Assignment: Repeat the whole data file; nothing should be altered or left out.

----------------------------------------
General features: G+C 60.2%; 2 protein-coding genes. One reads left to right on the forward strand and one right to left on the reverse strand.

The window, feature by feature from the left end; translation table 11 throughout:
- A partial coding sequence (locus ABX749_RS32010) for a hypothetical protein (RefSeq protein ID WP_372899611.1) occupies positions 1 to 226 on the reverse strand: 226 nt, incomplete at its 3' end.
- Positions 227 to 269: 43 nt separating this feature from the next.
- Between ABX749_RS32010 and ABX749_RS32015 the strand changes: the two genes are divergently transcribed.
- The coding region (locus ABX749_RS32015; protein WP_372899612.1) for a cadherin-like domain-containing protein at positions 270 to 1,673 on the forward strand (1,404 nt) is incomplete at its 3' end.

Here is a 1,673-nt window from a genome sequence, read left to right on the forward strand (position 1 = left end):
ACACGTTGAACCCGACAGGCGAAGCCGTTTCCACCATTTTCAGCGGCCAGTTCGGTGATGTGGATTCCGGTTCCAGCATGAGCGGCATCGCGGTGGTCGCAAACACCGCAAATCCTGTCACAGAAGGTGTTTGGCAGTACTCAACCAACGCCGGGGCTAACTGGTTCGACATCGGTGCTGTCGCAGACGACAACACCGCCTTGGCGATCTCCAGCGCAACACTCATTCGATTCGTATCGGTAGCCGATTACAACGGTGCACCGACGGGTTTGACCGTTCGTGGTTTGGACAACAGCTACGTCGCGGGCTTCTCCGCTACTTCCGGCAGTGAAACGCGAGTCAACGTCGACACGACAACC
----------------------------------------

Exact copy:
General features: G+C 60.2%; 2 protein-coding genes. One reads left to right on the forward strand and one right to left on the reverse strand.

The window, feature by feature from the left end; translation table 11 throughout:
- A partial coding sequence (locus ABX749_RS32010) for a hypothetical protein (RefSeq protein ID WP_372899611.1) occupies positions 1 to 226 on the reverse strand: 226 nt, incomplete at its 3' end.
- Positions 227 to 269: 43 nt separating this feature from the next.
- Between ABX749_RS32010 and ABX749_RS32015 the strand changes: the two genes are divergently transcribed.
- The coding region (locus ABX749_RS32015; protein WP_372899612.1) for a cadherin-like domain-containing protein at positions 270 to 1,673 on the forward strand (1,404 nt) is incomplete at its 3' end.

Here is a 1,673-nt window from a genome sequence, read left to right on the forward strand (position 1 = left end):
ACACGTTGAACCCGACAGGCGAAGCCGTTTCCACCATTTTCAGCGGCCAGTTCGGTGATGTGGATTCCGGTTCCAGCATGAGCGGCATCGCGGTGGTCGCAAACACCGCAAATCCTGTCACAGAAGGTGTTTGGCAGTACTCAACCAACGCCGGGGCTAACTGGTTCGACATCGGTGCTGTCGCAGACGACAACACCGCCTTGGCGATCTCCAGCGCAACACTCATTCGATTCGTATCGGTAGCCGATTACAACGGTGCACCGACGGGTTTGACCGTTCGTGGTTTGGACAACAGCTACGTCGCGGGCTTCTCCGCTACTTCCGGCAGTGAAACGCGAGTCAACGTCGACACGACAACC